A former Henry County Sheriff’s deputy recently pleaded guilty to eight counts of pandering sexually oriented material involving a minor in Henry County Common Pleas Court.
During his arraignment, Nicholas A. Pieracini, 39, of Liberty Center waived his right to a grand jury and pleaded guilty to eight counts of pandering sexually oriented material involving a minor, two counts of which are second-degree felonies and six counts are fourth-degree felonies. Sentencing and sex offender classification will be held Oct. 20. Pieracini was released on his own recognizance under the condition he reports for all court hearings.
According to the plea agreement reached with Delaware County Prosecutor Melissa Schiffel, who is the special prosecutor in this case, Pieracini will be classified as a Tier 2 sex offender and is subject to an indefinite prison term of two years to eight years for each of the second-degree felony counts and a fine not to exceed $15,000 per count. For the fourth-degree felony charges, Pieracini could face a prison term of between six months and 18 months and a fine not to exceed $5,000.
On Sept. 11, 2020, Pieracini created, recorded, photographed, filmed, developed, reproduced or published two materials that show a minor participating or engaging in sexual activity, masturbation or bestiality, which are connected to the second-degree felony charges. From Sept. 11, 2020-March 5, 2021, Pieracini knowingly solicited, received, purchased, exchanged or possessed six materials that showed a minor participating or engaging in sexual activity, masturbation or bestiality, which are the fourth-degree felonies.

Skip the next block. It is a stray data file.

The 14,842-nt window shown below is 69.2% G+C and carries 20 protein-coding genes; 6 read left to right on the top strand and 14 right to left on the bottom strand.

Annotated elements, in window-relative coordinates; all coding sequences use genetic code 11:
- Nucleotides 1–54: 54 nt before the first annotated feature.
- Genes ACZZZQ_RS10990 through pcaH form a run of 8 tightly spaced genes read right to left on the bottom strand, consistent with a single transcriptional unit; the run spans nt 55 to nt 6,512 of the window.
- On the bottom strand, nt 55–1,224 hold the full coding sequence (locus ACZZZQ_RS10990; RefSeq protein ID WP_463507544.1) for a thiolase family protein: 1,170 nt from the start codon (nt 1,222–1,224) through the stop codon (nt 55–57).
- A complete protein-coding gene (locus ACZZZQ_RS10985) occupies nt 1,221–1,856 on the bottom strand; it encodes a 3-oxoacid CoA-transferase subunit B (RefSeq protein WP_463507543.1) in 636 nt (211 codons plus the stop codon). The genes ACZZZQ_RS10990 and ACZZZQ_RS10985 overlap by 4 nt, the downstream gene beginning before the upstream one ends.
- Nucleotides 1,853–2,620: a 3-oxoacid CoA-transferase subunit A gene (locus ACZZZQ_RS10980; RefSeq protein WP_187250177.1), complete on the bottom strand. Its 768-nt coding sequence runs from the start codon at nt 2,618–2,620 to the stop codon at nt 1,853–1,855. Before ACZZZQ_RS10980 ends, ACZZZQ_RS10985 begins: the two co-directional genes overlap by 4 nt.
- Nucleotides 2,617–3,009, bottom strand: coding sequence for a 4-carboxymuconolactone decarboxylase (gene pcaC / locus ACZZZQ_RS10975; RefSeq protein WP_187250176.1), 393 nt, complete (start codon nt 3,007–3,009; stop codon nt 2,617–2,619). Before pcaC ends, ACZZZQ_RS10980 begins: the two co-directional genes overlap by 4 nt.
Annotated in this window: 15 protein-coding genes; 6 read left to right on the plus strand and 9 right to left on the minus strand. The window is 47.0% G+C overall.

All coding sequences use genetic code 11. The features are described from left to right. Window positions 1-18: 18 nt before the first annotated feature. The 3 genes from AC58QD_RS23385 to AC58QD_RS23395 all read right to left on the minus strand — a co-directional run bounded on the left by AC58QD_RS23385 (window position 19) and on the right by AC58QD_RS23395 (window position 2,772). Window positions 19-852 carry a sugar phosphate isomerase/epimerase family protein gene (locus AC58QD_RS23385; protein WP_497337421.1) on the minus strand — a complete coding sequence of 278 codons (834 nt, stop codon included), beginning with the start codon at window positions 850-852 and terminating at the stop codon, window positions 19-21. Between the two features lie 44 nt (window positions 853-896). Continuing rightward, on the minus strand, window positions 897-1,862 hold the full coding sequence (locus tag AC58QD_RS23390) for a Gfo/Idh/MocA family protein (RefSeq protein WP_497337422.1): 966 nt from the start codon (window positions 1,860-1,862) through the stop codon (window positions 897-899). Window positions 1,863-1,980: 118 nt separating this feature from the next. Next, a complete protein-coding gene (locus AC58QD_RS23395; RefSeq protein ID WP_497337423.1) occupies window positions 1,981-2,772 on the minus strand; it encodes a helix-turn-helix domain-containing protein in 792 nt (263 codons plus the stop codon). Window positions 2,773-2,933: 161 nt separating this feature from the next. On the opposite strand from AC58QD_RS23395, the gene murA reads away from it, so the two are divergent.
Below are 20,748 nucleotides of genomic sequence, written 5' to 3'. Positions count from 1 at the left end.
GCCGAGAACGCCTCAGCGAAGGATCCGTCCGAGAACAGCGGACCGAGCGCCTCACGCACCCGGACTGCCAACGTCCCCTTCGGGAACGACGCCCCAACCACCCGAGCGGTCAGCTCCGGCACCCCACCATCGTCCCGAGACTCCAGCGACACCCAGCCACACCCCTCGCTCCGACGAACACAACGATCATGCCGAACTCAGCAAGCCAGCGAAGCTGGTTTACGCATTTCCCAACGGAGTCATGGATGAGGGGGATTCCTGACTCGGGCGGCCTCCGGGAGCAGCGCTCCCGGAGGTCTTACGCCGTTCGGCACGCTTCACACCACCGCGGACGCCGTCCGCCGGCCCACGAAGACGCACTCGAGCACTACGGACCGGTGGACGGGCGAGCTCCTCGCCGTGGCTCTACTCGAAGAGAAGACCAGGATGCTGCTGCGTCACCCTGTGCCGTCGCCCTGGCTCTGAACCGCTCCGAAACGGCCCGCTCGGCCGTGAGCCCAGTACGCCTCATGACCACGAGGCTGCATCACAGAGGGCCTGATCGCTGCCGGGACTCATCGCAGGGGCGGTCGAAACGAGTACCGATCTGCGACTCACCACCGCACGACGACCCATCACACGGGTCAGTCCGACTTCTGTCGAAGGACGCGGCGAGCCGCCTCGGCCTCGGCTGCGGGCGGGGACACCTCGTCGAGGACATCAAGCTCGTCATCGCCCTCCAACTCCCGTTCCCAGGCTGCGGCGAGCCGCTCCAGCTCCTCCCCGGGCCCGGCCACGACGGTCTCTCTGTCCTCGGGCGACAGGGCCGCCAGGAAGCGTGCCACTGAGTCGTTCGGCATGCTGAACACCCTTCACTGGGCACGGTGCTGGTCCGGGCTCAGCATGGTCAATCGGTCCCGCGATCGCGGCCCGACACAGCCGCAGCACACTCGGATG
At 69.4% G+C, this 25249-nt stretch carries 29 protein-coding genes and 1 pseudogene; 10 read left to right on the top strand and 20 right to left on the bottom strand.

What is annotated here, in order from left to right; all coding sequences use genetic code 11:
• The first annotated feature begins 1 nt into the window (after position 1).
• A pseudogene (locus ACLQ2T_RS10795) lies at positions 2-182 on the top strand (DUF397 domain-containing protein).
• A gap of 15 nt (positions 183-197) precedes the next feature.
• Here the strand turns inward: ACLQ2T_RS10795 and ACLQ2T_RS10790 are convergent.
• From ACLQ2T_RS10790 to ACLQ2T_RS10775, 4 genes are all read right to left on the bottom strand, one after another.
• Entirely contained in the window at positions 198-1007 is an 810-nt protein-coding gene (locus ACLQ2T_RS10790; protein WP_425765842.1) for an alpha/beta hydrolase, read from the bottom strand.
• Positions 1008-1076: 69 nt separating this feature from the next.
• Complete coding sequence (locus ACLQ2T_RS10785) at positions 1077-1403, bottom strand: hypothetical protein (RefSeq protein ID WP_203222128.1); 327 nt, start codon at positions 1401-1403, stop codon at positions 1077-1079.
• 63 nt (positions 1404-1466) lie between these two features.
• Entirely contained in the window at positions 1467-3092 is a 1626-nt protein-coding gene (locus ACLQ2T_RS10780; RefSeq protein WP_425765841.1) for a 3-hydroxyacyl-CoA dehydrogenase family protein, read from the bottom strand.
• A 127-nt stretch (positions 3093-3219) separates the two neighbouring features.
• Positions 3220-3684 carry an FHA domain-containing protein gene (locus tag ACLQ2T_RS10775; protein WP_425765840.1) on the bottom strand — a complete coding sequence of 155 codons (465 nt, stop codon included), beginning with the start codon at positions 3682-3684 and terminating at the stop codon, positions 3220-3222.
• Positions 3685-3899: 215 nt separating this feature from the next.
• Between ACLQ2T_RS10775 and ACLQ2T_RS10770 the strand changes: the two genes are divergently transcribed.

Henry County Sheriff Michael Bodenbender said he was notified earlier this year by an internet monitoring agency regarding inappropriate and possibly illegal activity from an internet protocol address that belonged to Pieracini.
“When I was made aware of it, I immediately put him on administrative leave and then, shortly after that, he turned in his resignation,” Bodenbender said.
Bodenbender said, after the initial notification, the investigation was turned over to a special detective at a different agency and the sheriff’s office was not involved.
“I’m very disappointed,” Bodenbender said. “I don’t know what the full investigation revealed, but obviously the charges were very serious.”
A court entry dated March 8 shows, following a motion by Henry County Prosecutor Gwen Howe-Gebers, Schiffel was appointed as special prosecutor for the case and the Henry County Prosecutor’s Office was relieved of any further participation. Judge Reeve W. Kelsey, a retired Wood County Common Pleas Court judge, is presiding over the case. Kelsey is temporarily assigned to Henry County Common Pleas Court following the retirement of Judge John Collier Sept. 1 as an appointment to fill Collier’s term has not yet been made by Ohio Gov. Mike DeWine.
Pieracini was employed by the sheriff’s office for just under 17 years and Bodenbender said he was aware of one minor discipline issue during that time.
“It was a minor offense, it had nothing to do with anything like this,” he said.
A message left for Schiffel was not returned as of press time.